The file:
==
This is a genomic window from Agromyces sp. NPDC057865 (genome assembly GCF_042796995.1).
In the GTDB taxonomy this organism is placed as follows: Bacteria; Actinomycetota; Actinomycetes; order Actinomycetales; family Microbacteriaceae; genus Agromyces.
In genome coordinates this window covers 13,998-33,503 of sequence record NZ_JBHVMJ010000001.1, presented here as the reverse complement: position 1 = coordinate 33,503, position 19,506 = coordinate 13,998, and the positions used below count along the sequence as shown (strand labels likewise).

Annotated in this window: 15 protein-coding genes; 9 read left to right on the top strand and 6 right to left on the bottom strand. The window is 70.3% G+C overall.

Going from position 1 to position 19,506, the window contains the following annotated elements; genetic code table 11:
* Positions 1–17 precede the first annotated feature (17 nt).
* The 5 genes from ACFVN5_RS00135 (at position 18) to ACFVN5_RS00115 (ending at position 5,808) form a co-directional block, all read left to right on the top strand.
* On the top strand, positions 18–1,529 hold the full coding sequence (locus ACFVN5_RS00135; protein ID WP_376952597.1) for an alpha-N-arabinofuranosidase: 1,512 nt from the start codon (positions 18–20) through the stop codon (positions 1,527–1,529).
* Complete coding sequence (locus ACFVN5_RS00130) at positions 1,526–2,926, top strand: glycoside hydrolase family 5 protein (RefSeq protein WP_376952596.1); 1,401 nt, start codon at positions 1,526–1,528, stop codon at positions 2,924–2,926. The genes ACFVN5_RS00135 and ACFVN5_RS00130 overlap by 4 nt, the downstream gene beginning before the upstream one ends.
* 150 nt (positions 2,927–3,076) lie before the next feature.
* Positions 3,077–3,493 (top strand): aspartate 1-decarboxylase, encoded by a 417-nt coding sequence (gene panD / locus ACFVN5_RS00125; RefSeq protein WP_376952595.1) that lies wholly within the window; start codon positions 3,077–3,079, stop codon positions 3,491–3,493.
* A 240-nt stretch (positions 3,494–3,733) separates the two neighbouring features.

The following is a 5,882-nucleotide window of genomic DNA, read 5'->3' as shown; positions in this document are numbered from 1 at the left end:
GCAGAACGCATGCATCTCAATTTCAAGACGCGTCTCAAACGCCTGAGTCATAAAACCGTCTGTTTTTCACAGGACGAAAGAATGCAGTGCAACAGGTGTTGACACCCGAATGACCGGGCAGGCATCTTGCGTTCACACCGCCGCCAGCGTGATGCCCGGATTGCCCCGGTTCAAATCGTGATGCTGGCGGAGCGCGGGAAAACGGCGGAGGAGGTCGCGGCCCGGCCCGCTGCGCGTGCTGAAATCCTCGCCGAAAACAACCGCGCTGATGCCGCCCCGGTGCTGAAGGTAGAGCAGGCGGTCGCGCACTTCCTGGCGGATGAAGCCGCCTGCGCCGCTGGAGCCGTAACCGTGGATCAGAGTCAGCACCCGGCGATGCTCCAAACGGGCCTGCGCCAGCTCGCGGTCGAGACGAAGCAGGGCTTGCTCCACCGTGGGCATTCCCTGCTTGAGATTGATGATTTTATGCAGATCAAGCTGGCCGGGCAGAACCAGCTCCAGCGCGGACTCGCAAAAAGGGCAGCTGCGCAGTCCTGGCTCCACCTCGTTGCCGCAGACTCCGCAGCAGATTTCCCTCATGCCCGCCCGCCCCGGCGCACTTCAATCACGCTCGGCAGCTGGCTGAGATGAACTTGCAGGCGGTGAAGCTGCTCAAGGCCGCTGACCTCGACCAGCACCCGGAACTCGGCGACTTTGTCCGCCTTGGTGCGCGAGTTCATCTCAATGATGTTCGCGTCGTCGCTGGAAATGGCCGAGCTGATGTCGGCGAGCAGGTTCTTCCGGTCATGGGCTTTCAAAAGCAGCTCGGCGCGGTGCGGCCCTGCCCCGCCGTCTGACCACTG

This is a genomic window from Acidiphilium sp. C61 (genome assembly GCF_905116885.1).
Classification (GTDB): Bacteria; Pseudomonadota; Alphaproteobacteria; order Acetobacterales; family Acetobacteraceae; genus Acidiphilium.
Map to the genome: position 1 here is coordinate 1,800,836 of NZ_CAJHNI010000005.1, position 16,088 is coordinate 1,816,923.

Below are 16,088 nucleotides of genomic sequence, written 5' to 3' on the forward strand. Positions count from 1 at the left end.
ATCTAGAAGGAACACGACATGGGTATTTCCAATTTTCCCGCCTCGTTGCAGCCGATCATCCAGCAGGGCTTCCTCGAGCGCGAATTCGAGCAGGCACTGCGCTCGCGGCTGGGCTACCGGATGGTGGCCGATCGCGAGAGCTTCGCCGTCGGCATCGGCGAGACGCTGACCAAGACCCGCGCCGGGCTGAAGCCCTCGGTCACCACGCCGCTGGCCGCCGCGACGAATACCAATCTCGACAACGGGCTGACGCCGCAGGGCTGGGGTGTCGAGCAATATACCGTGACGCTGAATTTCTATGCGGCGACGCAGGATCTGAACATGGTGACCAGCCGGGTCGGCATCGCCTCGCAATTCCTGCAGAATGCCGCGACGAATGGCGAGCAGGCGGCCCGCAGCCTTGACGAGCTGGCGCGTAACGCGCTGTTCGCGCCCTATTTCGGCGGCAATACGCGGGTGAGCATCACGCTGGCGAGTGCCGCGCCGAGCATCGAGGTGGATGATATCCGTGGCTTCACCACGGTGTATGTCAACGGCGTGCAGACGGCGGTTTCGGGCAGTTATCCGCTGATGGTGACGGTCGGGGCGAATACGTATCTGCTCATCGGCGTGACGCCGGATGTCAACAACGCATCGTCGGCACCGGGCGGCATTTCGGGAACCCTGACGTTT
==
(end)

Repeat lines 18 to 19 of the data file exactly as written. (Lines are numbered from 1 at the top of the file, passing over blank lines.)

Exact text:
Below are 16,088 nucleotides of genomic sequence, written 5' to 3' on the forward strand. Positions count from 1 at the left end.
ATCTAGAAGGAACACGACATGGGTATTTCCAATTTTCCCGCCTCGTTGCAGCCGATCATCCAGCAGGGCTTCCTCGAGCGCGAATTCGAGCAGGCACTGCGCTCGCGGCTGGGCTACCGGATGGTGGCCGATCGCGAGAGCTTCGCCGTCGGCATCGGCGAGACGCTGACCAAGACCCGCGCCGGGCTGAAGCCCTCGGTCACCACGCCGCTGGCCGCCGCGACGAATACCAATCTCGACAACGGGCTGACGCCGCAGGGCTGGGGTGTCGAGCAATATACCGTGACGCTGAATTTCTATGCGGCGACGCAGGATCTGAACATGGTGACCAGCCGGGTCGGCATCGCCTCGCAATTCCTGCAGAATGCCGCGACGAATGGCGAGCAGGCGGCCCGCAGCCTTGACGAGCTGGCGCGTAACGCGCTGTTCGCGCCCTATTTCGGCGGCAATACGCGGGTGAGCATCACGCTGGCGAGTGCCGCGCCGAGCATCGAGGTGGATGATATCCGTGGCTTCACCACGGTGTATGTCAACGGCGTGCAGACGGCGGTTTCGGGCAGTTATCCGCTGATGGTGACGGTCGGGGCGAATACGTATCTGCTCATCGGCGTGACGCCGGATGTCAACAACGCATCGTCGGCACCGGGCGGCATTTCGGGAACCCTGACGTTT